Observations from today’s readings and today’s S-WOD, Friday, 24 January 20:
Matthew 20:15 – “Am I not allowed to do what I choose with what belongs to me? Or do you begrudge my generosity?”
How quickly we lose perspective of our utter depravity, our total dependency on God’s mercy and grace. In our pride, we tend to think God owes us something, we take grace for granted, and start to view it as an entitlement rather than a blessing. In our pride and ingratitude, we start to compare ourselves to others (Matthew 20:24-28) and compare what God has given us to what God has given others. We start to complain about fairness as if we could bear what we fairly deserve from God.
Today, Jesus tells a parable about day laborers who complain about receiving equal pay for different hours. The early hires were satisfied with what they were to receive until they compared their wages with those who had done less. Only then did they somehow feel mistreated rather than being grateful in their poor state that they had received anything at all. Rather than being happy for the good fortune of others they resented it. Would have these workers complained if the master (representing God) had given them more than what had been agreed upon? Of course not; they would have rejoiced in their unmerited blessing. Yet, they couldn’t stand the thought of someone else getting an unmerited blessing; so, with a denarius in their hand, they “grumbled” at the master.
Envy, which is resentment over God giving others something he didn’t give you, and bitterness emanate from a prideful, self-righteous heart that has lost touch with the reality of grace and assumes some sort of merit. This spirit robs people of peace, joy, and contentment and eventually destroys. Jesus will make this point several times in our readings this year, repeating it in different ways because we really need to hear it. Honestly, how do you feel when others easily obtain what you worked so hard to get? How does your response reveal what you think about yourself and about God?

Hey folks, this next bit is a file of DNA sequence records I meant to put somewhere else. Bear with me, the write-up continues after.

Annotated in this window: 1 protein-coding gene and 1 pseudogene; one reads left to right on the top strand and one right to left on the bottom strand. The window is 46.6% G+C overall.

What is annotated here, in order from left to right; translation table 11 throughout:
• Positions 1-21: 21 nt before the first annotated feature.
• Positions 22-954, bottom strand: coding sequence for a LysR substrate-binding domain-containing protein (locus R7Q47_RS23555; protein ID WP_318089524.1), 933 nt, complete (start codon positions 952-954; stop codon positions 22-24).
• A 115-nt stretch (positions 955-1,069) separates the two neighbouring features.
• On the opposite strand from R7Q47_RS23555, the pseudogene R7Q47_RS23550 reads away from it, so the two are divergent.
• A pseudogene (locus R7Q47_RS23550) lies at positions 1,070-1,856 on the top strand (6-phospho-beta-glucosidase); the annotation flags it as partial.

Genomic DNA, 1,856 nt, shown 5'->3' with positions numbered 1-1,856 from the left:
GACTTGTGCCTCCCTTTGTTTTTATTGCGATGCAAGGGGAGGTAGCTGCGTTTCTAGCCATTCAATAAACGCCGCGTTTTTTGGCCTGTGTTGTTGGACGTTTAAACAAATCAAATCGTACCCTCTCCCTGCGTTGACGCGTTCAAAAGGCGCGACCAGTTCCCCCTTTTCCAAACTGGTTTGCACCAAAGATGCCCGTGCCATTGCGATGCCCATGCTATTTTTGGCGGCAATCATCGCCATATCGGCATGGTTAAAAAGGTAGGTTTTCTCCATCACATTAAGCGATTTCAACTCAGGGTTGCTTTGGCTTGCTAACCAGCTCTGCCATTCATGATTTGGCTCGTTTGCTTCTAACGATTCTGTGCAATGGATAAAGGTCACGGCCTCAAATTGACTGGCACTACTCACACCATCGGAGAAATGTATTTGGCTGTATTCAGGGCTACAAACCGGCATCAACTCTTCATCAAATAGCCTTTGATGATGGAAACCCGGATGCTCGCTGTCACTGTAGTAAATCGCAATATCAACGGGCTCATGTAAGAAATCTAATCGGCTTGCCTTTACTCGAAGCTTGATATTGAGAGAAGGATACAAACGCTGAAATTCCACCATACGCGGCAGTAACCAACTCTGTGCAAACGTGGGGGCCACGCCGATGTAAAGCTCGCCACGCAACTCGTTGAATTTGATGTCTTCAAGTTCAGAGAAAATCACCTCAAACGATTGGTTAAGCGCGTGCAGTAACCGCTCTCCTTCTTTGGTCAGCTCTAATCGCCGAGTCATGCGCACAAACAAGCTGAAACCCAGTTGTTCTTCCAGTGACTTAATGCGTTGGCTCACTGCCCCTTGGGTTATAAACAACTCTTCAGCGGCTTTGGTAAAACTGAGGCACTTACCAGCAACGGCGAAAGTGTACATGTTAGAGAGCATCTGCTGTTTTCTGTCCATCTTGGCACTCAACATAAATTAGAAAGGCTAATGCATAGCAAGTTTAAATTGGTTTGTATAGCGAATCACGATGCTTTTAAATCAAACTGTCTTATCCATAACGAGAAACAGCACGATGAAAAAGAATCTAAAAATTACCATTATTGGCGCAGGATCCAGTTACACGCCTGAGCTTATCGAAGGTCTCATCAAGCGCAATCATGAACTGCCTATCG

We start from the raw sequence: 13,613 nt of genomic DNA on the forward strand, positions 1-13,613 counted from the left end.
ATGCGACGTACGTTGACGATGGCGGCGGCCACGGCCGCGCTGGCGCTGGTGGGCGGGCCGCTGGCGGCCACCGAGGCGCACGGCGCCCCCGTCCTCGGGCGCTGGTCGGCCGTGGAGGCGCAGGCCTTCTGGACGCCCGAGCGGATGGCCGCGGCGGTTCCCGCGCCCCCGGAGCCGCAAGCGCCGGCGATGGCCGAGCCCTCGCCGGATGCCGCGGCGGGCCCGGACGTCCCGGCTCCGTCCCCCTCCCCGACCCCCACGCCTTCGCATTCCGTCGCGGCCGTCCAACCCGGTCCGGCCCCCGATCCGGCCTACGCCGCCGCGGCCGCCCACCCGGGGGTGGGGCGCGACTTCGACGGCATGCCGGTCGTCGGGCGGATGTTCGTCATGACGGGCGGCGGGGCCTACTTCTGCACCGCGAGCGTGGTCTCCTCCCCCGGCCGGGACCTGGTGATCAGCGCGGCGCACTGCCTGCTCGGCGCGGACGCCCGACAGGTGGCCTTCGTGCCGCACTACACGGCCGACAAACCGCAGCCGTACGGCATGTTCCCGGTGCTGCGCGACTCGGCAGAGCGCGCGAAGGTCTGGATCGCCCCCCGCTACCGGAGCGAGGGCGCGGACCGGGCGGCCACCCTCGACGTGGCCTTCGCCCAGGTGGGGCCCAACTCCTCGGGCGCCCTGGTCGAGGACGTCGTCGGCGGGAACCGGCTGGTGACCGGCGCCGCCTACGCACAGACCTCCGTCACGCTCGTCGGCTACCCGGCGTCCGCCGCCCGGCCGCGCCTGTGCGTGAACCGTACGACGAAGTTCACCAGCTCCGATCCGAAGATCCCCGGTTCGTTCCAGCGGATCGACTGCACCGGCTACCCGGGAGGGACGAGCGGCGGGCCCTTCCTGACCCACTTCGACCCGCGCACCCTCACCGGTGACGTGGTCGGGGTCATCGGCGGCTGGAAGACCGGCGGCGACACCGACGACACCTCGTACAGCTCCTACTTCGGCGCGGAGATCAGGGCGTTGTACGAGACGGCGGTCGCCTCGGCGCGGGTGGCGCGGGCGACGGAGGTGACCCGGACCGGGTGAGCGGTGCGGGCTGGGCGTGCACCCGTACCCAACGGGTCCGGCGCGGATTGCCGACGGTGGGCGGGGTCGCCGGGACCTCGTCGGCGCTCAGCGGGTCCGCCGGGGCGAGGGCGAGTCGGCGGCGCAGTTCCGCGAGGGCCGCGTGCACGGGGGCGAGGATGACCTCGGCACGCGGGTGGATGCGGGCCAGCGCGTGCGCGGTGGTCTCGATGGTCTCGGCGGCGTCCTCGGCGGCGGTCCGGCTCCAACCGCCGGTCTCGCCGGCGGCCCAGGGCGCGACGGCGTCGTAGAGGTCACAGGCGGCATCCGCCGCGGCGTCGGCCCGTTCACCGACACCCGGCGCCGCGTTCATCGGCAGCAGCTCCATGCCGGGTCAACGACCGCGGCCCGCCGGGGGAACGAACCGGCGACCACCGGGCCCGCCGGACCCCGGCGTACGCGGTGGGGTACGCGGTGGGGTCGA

– Philippians 2:3 — Do nothing from rivalry or conceit, but in humility count others more significant than yourselves.
– Galatians 6:3-5 — For if anyone thinks he is something, when he is nothing, he deceives himself. But let each one test his own work, and then his reason to boast will be in himself alone and not in his neighbor. For each will have to bear his own load.
– Romans 12:15 — Rejoice with those who rejoice, weep with those who weep.
– Romans 12:3 — For by the grace given to me I say to everyone among you not to think of himself more highly than he ought to think, but to think with sober judgment, each according to the measure of faith that God has assigned.
– 1 Corinthians 4:7 — For who sees anything different in you? What do you have that you did not receive? If then you received it, why do you boast as if you did not receive it?
– Romans 14:4 — Who are you to pass judgment on the servant of another? It is before his own master that he stands or falls. And he will be upheld, for the Lord is able to make him stand.
– Luke 17:10 — So you also, when you have done all that you were commanded, say, ‘We are unworthy servants; we have only done what was our duty.’”
Today’s parable is a wonderful message about grace which should bring hope to all. In Jesus’ time (as is still the case in many places today) – day laborers gathered on street corners early in the morning to compete for limited jobs. They were hired early so employers could get a full day out of them. People were hired based on their perceived value. In today’s story, after hiring day laborers early in the morning, the master goes back out to the streets four more times throughout the day to hire more workers. Those who remained on the streets had no doubt felt the sting of rejection and the burden of shame. In the eyes of others and compared to others, they simply were not good enough. However, on the eleventh hour, the master goes to the few who represented the bottom of the barrel and said, ‘Why do you stand here idle all day?’ To these few who were now just standing there, the master communicates value. And much to the dismay of others, the master considers them of equal value to all others.
God’s grace is a gift that can’t be earned, not based on any merit. There can be no boasting or comparison in God’s grace. It is never too late to receive God’s grace, and God administers His grace to all who are willing to “go into the vineyard too” (Matthew 20:7) — “I am the true vine, and my Father is the vinedresser.” (John 15:1) All the laborers receive more than they deserve and all that they need. If you have received God’s grace, display God’s grace to others, pray that others will receive God’s grace, and rejoice with those who do.
– Matthew 20:16 — So the last will be first, and the first last.”
“Cross” Fit S-WOD (Spiritual Workout of the Day) – 24 Jan 20: Considering today’s readings, recommit to living in God’s grace by loving God more and more and loving others more and more, having peace and giving peace.
– 1 John 4:12, 16 — 12 No one has ever seen God; if we love one another, God abides in us and his love is perfected in us…. So we have come to know and to believe the love that God has for us. God is love, and whoever abides in love abides in God, and God abides in him.